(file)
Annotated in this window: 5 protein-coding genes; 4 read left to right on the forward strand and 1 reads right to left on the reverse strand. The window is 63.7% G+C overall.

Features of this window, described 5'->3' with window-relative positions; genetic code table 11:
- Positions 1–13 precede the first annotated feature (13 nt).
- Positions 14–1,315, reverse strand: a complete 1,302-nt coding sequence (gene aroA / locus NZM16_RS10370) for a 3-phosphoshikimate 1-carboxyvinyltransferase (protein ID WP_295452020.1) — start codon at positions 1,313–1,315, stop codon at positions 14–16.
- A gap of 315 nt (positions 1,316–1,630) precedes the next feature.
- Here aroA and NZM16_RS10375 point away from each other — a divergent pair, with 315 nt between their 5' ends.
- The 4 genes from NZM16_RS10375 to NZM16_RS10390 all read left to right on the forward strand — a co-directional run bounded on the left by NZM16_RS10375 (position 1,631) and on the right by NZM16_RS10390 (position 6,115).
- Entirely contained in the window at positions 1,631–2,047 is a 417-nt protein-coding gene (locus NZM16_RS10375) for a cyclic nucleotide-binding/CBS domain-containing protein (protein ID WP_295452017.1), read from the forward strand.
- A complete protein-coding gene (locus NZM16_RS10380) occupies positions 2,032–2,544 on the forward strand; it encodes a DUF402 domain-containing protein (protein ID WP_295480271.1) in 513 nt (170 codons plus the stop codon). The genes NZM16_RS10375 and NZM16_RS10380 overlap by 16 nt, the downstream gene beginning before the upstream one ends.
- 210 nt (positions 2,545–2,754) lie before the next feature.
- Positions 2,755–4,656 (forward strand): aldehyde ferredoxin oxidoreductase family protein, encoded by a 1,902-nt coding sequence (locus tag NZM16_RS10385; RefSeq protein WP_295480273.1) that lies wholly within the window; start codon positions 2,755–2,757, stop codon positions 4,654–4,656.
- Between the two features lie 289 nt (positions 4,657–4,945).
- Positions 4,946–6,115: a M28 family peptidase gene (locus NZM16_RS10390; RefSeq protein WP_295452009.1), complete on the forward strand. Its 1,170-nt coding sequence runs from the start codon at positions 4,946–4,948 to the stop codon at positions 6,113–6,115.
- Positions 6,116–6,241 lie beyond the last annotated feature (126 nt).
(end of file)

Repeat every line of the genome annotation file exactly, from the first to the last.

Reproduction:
Annotated in this window: 5 protein-coding genes; 4 read left to right on the forward strand and 1 reads right to left on the reverse strand. The window is 63.7% G+C overall.

Features of this window, described 5'->3' with window-relative positions; genetic code table 11:
- Positions 1–13 precede the first annotated feature (13 nt).
- Positions 14–1,315, reverse strand: a complete 1,302-nt coding sequence (gene aroA / locus NZM16_RS10370) for a 3-phosphoshikimate 1-carboxyvinyltransferase (protein ID WP_295452020.1) — start codon at positions 1,313–1,315, stop codon at positions 14–16.
- A gap of 315 nt (positions 1,316–1,630) precedes the next feature.
- Here aroA and NZM16_RS10375 point away from each other — a divergent pair, with 315 nt between their 5' ends.
- The 4 genes from NZM16_RS10375 to NZM16_RS10390 all read left to right on the forward strand — a co-directional run bounded on the left by NZM16_RS10375 (position 1,631) and on the right by NZM16_RS10390 (position 6,115).
- Entirely contained in the window at positions 1,631–2,047 is a 417-nt protein-coding gene (locus NZM16_RS10375) for a cyclic nucleotide-binding/CBS domain-containing protein (protein ID WP_295452017.1), read from the forward strand.
- A complete protein-coding gene (locus NZM16_RS10380) occupies positions 2,032–2,544 on the forward strand; it encodes a DUF402 domain-containing protein (protein ID WP_295480271.1) in 513 nt (170 codons plus the stop codon). The genes NZM16_RS10375 and NZM16_RS10380 overlap by 16 nt, the downstream gene beginning before the upstream one ends.
- 210 nt (positions 2,545–2,754) lie before the next feature.
- Positions 2,755–4,656 (forward strand): aldehyde ferredoxin oxidoreductase family protein, encoded by a 1,902-nt coding sequence (locus tag NZM16_RS10385; RefSeq protein WP_295480273.1) that lies wholly within the window; start codon positions 2,755–2,757, stop codon positions 4,654–4,656.
- Between the two features lie 289 nt (positions 4,657–4,945).
- Positions 4,946–6,115: a M28 family peptidase gene (locus NZM16_RS10390; RefSeq protein WP_295452009.1), complete on the forward strand. Its 1,170-nt coding sequence runs from the start codon at positions 4,946–4,948 to the stop codon at positions 6,113–6,115.
- Positions 6,116–6,241 lie beyond the last annotated feature (126 nt).